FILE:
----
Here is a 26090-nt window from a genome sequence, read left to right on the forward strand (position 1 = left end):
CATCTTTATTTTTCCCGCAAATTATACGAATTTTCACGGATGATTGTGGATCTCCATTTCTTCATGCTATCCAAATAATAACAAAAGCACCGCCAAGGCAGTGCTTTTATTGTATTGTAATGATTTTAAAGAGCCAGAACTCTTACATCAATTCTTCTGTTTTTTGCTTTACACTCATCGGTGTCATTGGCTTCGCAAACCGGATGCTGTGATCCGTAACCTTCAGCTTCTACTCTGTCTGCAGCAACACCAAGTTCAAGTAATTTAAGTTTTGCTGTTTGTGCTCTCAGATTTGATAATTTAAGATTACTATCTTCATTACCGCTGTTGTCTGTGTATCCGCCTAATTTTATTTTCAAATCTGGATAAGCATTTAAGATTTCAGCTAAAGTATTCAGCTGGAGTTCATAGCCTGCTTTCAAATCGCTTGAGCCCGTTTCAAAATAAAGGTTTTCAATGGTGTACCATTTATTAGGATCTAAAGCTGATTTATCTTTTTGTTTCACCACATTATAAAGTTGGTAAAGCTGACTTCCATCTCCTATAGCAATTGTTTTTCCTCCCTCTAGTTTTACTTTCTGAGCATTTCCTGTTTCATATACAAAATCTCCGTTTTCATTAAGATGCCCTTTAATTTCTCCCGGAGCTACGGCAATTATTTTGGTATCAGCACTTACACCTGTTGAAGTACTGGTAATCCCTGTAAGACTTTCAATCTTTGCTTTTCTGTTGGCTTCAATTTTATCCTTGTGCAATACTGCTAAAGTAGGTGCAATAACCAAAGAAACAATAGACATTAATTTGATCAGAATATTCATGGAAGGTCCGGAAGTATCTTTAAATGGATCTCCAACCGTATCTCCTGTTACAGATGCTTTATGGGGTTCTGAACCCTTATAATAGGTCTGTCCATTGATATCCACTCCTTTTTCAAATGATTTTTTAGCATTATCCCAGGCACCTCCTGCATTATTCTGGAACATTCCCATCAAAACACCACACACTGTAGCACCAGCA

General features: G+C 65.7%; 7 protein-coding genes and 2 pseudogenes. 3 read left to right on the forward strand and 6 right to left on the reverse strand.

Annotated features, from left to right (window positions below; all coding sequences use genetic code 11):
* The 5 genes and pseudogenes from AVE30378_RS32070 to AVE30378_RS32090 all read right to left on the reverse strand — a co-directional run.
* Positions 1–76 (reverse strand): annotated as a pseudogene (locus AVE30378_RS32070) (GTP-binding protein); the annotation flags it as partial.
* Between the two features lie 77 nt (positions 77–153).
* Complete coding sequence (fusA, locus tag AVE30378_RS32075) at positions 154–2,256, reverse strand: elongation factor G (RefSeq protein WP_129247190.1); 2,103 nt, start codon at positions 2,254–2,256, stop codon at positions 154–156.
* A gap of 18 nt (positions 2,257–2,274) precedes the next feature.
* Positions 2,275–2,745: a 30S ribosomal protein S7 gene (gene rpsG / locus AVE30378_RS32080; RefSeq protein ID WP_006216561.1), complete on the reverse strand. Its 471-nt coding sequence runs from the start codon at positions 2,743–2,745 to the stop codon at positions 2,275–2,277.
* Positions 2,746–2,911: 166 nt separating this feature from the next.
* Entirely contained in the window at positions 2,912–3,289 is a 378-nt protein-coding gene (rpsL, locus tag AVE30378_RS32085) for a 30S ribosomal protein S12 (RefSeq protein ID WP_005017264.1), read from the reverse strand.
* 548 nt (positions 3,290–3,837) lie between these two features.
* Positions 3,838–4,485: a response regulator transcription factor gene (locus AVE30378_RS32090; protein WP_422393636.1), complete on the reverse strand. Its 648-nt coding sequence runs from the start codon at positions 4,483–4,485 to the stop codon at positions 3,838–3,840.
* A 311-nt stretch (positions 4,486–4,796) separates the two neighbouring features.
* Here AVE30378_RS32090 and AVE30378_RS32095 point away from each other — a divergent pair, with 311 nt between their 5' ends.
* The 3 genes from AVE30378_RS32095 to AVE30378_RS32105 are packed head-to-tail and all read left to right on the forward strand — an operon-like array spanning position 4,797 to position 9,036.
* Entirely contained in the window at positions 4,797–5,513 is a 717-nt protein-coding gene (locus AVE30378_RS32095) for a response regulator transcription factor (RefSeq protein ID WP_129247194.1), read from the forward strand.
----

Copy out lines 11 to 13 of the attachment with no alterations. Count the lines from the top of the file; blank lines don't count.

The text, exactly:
* Positions 2,746–2,911: 166 nt separating this feature from the next.
* Entirely contained in the window at positions 2,912–3,289 is a 378-nt protein-coding gene (rpsL, locus tag AVE30378_RS32085) for a 30S ribosomal protein S12 (RefSeq protein ID WP_005017264.1), read from the reverse strand.
* 548 nt (positions 3,290–3,837) lie between these two features.